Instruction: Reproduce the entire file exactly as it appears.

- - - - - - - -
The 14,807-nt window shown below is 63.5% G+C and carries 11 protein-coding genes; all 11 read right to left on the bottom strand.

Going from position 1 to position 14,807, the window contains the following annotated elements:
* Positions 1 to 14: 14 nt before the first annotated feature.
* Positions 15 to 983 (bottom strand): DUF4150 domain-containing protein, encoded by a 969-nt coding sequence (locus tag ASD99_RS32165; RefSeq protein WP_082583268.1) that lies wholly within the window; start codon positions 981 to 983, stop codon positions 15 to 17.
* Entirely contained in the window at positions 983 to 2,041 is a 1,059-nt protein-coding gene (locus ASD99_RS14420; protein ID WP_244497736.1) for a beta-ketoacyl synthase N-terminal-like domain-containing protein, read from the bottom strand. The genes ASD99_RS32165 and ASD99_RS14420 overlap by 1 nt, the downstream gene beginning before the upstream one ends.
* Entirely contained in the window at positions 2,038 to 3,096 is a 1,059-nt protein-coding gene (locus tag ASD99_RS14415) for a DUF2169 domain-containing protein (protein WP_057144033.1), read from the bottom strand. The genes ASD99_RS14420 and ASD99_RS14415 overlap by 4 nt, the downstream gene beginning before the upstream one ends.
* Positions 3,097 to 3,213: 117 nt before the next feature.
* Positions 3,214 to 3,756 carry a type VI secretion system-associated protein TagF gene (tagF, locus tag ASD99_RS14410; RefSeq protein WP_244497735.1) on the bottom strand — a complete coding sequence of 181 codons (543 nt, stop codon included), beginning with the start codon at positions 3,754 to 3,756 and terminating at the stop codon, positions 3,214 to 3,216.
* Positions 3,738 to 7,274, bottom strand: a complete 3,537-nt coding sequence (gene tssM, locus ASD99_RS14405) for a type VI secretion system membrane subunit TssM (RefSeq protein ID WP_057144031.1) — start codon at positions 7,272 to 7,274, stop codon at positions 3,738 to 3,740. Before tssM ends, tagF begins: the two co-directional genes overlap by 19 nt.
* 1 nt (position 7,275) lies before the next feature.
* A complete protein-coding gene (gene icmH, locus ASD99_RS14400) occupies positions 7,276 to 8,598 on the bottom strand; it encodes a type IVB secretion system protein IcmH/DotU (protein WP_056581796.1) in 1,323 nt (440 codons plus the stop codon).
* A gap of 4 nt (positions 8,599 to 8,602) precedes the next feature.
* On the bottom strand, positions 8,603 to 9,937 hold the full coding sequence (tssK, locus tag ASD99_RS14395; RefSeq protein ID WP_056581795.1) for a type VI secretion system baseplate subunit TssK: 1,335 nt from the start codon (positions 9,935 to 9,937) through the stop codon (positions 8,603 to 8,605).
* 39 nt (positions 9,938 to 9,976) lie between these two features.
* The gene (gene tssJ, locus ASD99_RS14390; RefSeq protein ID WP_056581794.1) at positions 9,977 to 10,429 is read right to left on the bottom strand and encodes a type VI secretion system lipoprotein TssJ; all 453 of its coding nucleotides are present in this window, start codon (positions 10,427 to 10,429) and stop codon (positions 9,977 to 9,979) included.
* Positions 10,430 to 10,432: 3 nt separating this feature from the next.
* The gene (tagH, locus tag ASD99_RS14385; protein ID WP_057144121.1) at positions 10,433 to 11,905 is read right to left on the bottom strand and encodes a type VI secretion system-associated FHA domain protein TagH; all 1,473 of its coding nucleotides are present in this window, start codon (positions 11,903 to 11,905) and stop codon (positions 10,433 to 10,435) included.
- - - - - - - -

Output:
The 14,807-nt window shown below is 63.5% G+C and carries 11 protein-coding genes; all 11 read right to left on the bottom strand.

Going from position 1 to position 14,807, the window contains the following annotated elements:
* Positions 1 to 14: 14 nt before the first annotated feature.
* Positions 15 to 983 (bottom strand): DUF4150 domain-containing protein, encoded by a 969-nt coding sequence (locus tag ASD99_RS32165; RefSeq protein WP_082583268.1) that lies wholly within the window; start codon positions 981 to 983, stop codon positions 15 to 17.
* Entirely contained in the window at positions 983 to 2,041 is a 1,059-nt protein-coding gene (locus ASD99_RS14420; protein ID WP_244497736.1) for a beta-ketoacyl synthase N-terminal-like domain-containing protein, read from the bottom strand. The genes ASD99_RS32165 and ASD99_RS14420 overlap by 1 nt, the downstream gene beginning before the upstream one ends.
* Entirely contained in the window at positions 2,038 to 3,096 is a 1,059-nt protein-coding gene (locus tag ASD99_RS14415) for a DUF2169 domain-containing protein (protein WP_057144033.1), read from the bottom strand. The genes ASD99_RS14420 and ASD99_RS14415 overlap by 4 nt, the downstream gene beginning before the upstream one ends.
* Positions 3,097 to 3,213: 117 nt before the next feature.
* Positions 3,214 to 3,756 carry a type VI secretion system-associated protein TagF gene (tagF, locus tag ASD99_RS14410; RefSeq protein WP_244497735.1) on the bottom strand — a complete coding sequence of 181 codons (543 nt, stop codon included), beginning with the start codon at positions 3,754 to 3,756 and terminating at the stop codon, positions 3,214 to 3,216.
* Positions 3,738 to 7,274, bottom strand: a complete 3,537-nt coding sequence (gene tssM, locus ASD99_RS14405) for a type VI secretion system membrane subunit TssM (RefSeq protein ID WP_057144031.1) — start codon at positions 7,272 to 7,274, stop codon at positions 3,738 to 3,740. Before tssM ends, tagF begins: the two co-directional genes overlap by 19 nt.
* 1 nt (position 7,275) lies before the next feature.
* A complete protein-coding gene (gene icmH, locus ASD99_RS14400) occupies positions 7,276 to 8,598 on the bottom strand; it encodes a type IVB secretion system protein IcmH/DotU (protein WP_056581796.1) in 1,323 nt (440 codons plus the stop codon).
* A gap of 4 nt (positions 8,599 to 8,602) precedes the next feature.
* On the bottom strand, positions 8,603 to 9,937 hold the full coding sequence (tssK, locus tag ASD99_RS14395; RefSeq protein ID WP_056581795.1) for a type VI secretion system baseplate subunit TssK: 1,335 nt from the start codon (positions 9,935 to 9,937) through the stop codon (positions 8,603 to 8,605).
* 39 nt (positions 9,938 to 9,976) lie between these two features.
* The gene (gene tssJ, locus ASD99_RS14390; RefSeq protein ID WP_056581794.1) at positions 9,977 to 10,429 is read right to left on the bottom strand and encodes a type VI secretion system lipoprotein TssJ; all 453 of its coding nucleotides are present in this window, start codon (positions 10,427 to 10,429) and stop codon (positions 9,977 to 9,979) included.
* Positions 10,430 to 10,432: 3 nt separating this feature from the next.
* The gene (tagH, locus tag ASD99_RS14385; protein ID WP_057144121.1) at positions 10,433 to 11,905 is read right to left on the bottom strand and encodes a type VI secretion system-associated FHA domain protein TagH; all 1,473 of its coding nucleotides are present in this window, start codon (positions 11,903 to 11,905) and stop codon (positions 10,433 to 10,435) included.